When you don’t have much fruit – or don’t have much time – make a small batch, it goes together easily. The berries stand with the sugar while you get the jars ready, and then the jam is finished, and canned, within 60 minutes. Makes 3 8-oz jars plus a bit for tomorrow’s breakfast.
Small-batch Strawberry Jam
makes about 3 8-oz jars
- 1 quart strawberries — quartered and packed (should be about 4 cups)
- 3 c sugar
- 1 Tbsp fresh lemon juice
- 1 tsp unsalted butter (optional, but helps reduce foaming a lot)
Start with the berries: rinse them well, hull them, and cut them into quarters, and put them in a large heavy-bottomed pot. (I used my favorite 4 qt pot, which was perfect for the task.) Add the sugar and lemon juice, then stir well, cover with a clean tea towel, and let stand 1 to 2 hours to bring the juice out of the berries. (You can actually let them stand, covered, in the refrigerator overnight, if you need to.)
Now prep the jars: one more than you’ll think you need. Put 4 8-oz jars in a pot, cover them with water, and bring the pot to a boil. Boil the jars for 10 minutes, then turn off the heat, cover the pot, and let the jars stand. Put the bands nearby, and the lids in a heat-proof bowl. Pour some boiling water over the lids – cover them – and let the lids stand. Put a saucer or small plate in your refrigerator to chill (this will be for testing doneness.) Have an extra small jar, or custard cup, clean and ready for any excess.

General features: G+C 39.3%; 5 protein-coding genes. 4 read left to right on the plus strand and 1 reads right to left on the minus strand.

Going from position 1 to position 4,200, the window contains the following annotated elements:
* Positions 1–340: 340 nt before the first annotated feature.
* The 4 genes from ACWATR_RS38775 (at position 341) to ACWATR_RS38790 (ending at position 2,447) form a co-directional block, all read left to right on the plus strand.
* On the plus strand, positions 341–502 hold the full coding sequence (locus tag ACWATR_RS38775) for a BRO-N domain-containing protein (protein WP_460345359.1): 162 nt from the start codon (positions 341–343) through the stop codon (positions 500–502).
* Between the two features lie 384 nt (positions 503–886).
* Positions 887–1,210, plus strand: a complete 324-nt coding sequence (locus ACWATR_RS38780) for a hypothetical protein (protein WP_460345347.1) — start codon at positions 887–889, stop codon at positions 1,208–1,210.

When you’re ready for the cooking – you’ll need 45 – 60 minutes, no more – add a tiny pat of butter and bring to a boil. Now you’ll have some choices to make: do you prefer your jam smooth like a fruit butter, or lumpy like traditional preserves? For smooth jam: When the fruit is cooked all soft and tender, remove the pot from the heat, and whiz with an immersion blender, to make a smooth puree. For traditional jam: don’t bother with this step.
Continue boiling the jam, stirring occasionally. Now you’ll make your choice about the set of the jam: do you prefer a loose set, a bit runny, or a very stiff one, that won’t fall off the spoon? A loose set jam will barely pass a wrinkle test, while a stiff set is cooked a bit more.
Remove from heat. Ladle jam into prepared jars, wipe rims, and apply lids and bands. Anything that won’t fit in your four jars can go into the clean custard cup – chill it in the fridge, this is perfect with yogurt or on toast for breakfast!
Wipe the jar rims, apply lids and bands, then process for 10 minutes in a boiling water bath. Cool jars, label, and store in a dark cool place.